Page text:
A 10 per cent RPI print cannot be 'ruled out', experts have warned, putting more pressure on consumers as their savings still fail to price in bank base rate rises.
Market commentators and economists, such as Robert Wood, UK economist for Bank of America Merrill Lynch (MLI UK) have described the latest inflation data as being akin to Everest Base Camp IV - "It's a long way up but there is more to come".
As reported by FTAdviser, the latest data showed a 5.5 per cent increase in the CPI for January 2022, and 7.8 per cent increase in the RPI.
However, James Lynch, fixed income manager at Aegon Asset Management, warned the UK could see 7.4 per cent CPI and maybe even a 10 per cent RPI as we head into April.
He said: “2022 seems to have been billed as the year of a cost-of-living crisis, and it starts with another inflation print that once again is higher than expected at 5.5 per cent CPI for January 2022 and a whopping 7.8 per cent on the old RPI measure."
Analysis from Canada Life has stated this change in inflation leaves UK households collectively needing to find an extra £42.7bn a year to maintain their standard of living compared to 12 months ago.
This means the average household in Britain will typically need to spend an extra £1,537 a year to maintain their standard of living compared to a year ago.
Lynch added that while all bets were off in relation to an upward base rate move in March, there now is a question of how much the Bank of England will have to raise interest rates to get anywhere near its target 2 per cent inflation.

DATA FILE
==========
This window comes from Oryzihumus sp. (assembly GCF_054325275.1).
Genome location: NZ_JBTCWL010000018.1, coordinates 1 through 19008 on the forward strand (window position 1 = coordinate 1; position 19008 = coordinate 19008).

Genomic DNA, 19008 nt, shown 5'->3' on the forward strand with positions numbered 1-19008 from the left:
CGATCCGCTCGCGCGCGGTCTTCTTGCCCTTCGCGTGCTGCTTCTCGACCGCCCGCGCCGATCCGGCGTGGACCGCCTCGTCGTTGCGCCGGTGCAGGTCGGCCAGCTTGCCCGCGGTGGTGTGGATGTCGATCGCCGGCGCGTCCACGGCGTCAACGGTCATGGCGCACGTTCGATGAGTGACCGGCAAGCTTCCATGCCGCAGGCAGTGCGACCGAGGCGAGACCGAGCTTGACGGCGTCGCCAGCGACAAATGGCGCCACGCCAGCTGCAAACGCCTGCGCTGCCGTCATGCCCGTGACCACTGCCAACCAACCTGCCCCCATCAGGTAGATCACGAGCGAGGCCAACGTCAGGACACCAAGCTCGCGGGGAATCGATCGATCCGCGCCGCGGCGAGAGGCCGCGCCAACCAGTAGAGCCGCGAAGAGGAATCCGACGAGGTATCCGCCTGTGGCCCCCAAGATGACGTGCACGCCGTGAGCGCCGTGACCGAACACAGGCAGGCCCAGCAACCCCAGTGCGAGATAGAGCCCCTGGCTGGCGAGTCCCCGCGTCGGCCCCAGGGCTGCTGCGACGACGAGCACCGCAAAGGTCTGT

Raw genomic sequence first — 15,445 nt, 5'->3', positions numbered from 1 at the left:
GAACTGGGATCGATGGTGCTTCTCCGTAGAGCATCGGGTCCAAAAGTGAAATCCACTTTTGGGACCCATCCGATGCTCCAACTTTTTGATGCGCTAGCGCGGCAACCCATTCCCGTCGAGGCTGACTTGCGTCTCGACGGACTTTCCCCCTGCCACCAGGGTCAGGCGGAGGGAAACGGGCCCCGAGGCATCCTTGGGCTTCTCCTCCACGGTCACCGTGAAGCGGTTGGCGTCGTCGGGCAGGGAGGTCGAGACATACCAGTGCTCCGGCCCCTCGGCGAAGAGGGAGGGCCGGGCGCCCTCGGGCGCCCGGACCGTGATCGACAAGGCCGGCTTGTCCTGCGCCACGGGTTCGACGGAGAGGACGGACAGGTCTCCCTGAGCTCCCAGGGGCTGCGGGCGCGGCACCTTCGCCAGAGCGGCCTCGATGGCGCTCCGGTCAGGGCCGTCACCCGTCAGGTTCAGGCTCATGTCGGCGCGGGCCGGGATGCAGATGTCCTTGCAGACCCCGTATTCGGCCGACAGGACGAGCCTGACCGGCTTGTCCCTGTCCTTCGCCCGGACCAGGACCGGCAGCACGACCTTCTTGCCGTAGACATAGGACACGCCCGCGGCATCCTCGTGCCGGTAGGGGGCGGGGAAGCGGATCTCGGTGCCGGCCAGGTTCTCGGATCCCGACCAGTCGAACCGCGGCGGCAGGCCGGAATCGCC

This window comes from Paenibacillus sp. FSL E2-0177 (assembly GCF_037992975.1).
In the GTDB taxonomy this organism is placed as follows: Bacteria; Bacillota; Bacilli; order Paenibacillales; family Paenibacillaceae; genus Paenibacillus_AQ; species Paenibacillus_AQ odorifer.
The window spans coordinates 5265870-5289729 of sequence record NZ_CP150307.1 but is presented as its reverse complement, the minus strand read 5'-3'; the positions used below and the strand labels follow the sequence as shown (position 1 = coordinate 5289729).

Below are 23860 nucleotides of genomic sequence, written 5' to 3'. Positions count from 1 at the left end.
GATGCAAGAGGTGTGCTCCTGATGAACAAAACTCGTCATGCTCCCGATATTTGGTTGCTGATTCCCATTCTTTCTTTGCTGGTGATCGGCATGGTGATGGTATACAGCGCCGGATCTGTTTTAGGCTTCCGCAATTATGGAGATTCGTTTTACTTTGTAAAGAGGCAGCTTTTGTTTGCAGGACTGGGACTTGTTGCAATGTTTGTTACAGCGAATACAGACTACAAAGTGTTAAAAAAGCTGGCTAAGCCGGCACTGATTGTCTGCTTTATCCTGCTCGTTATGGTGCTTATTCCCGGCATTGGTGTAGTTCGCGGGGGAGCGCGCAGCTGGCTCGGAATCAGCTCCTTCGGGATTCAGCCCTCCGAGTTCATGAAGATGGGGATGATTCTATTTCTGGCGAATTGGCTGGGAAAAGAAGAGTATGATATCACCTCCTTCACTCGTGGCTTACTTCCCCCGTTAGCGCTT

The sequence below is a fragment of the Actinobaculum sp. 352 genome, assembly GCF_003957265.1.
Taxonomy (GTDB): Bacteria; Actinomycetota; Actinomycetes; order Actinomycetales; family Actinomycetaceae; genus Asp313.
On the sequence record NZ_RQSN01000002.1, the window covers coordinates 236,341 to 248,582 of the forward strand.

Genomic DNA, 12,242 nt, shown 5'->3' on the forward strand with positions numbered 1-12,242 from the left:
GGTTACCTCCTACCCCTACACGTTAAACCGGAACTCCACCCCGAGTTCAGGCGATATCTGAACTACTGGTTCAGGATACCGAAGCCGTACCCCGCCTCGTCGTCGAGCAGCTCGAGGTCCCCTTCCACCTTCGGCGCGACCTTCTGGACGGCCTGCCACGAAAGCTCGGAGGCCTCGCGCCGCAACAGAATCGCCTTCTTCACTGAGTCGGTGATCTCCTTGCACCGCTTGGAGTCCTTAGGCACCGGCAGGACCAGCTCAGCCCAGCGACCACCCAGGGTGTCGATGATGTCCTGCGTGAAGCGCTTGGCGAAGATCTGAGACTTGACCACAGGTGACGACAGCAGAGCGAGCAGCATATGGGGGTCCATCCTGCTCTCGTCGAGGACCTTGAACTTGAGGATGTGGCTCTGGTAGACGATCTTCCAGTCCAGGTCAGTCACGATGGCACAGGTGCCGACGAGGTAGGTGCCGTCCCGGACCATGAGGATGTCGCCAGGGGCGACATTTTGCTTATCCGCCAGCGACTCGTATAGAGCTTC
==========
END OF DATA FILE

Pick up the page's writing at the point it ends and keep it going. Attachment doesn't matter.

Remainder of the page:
He said: "In terms of a BoE interest rate move, March was always a done deal for a rate increase even before this number. The question now is how much the BoE want to raise interest rates and how quickly.”
Yet even though rate rises have typically been good for cash savers, Rachel Springall, finance expert at Moneyfacts, said the reality has been somewhat different.
“Savers have been dealt another blow this month as inflation rises once more and is unbeatable with any standard savings account.
"Despite a slight uplift to some of the top savings rates since last month’s inflation announcement, rising inflation is not allowing any respite. While the Bank of England predicts such a level to be temporary, even the government target of 2 per cent cannot be beaten unless savers lock into a five-year fixed bond.
"There are still savers out there waiting for the December 2021 base rate rise to be passed onto them, let alone the most recent uplift of 0.25 per cent a couple of weeks ago."
But the worst-hit will continue to be pensioners, according to calculations from Quilter. The analysis suggests pensioners will suffer the worst disparity in their state pension payments when compared to the inflation rate since the triple lock was brought in over 10 years ago.